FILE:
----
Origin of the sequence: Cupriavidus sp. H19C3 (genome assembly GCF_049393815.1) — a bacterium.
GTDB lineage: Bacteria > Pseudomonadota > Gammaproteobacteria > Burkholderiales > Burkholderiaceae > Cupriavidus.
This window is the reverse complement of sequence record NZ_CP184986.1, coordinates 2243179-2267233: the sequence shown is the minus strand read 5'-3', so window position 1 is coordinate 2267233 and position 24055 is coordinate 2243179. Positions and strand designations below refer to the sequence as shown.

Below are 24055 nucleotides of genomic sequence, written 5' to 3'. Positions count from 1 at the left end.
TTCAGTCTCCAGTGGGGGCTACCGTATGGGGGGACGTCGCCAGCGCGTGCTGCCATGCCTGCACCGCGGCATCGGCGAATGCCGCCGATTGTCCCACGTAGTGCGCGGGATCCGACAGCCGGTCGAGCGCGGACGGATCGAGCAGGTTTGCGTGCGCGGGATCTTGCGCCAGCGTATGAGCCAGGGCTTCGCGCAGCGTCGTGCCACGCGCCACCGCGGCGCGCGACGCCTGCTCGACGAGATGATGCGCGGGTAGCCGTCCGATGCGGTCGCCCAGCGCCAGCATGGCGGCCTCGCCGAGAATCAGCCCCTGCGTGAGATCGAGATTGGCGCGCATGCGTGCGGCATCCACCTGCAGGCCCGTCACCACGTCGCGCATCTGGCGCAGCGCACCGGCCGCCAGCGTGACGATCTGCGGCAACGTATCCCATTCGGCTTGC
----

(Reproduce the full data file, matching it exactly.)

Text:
Origin of the sequence: Cupriavidus sp. H19C3 (genome assembly GCF_049393815.1) — a bacterium.
GTDB lineage: Bacteria > Pseudomonadota > Gammaproteobacteria > Burkholderiales > Burkholderiaceae > Cupriavidus.
This window is the reverse complement of sequence record NZ_CP184986.1, coordinates 2243179-2267233: the sequence shown is the minus strand read 5'-3', so window position 1 is coordinate 2267233 and position 24055 is coordinate 2243179. Positions and strand designations below refer to the sequence as shown.

Below are 24055 nucleotides of genomic sequence, written 5' to 3'. Positions count from 1 at the left end.
TTCAGTCTCCAGTGGGGGCTACCGTATGGGGGGACGTCGCCAGCGCGTGCTGCCATGCCTGCACCGCGGCATCGGCGAATGCCGCCGATTGTCCCACGTAGTGCGCGGGATCCGACAGCCGGTCGAGCGCGGACGGATCGAGCAGGTTTGCGTGCGCGGGATCTTGCGCCAGCGTATGAGCCAGGGCTTCGCGCAGCGTCGTGCCACGCGCCACCGCGGCGCGCGACGCCTGCTCGACGAGATGATGCGCGGGTAGCCGTCCGATGCGGTCGCCCAGCGCCAGCATGGCGGCCTCGCCGAGAATCAGCCCCTGCGTGAGATCGAGATTGGCGCGCATGCGTGCGGCATCCACCTGCAGGCCCGTCACCACGTCGCGCATCTGGCGCAGCGCACCGGCCGCCAGCGTGACGATCTGCGGCAACGTATCCCATTCGGCTTGC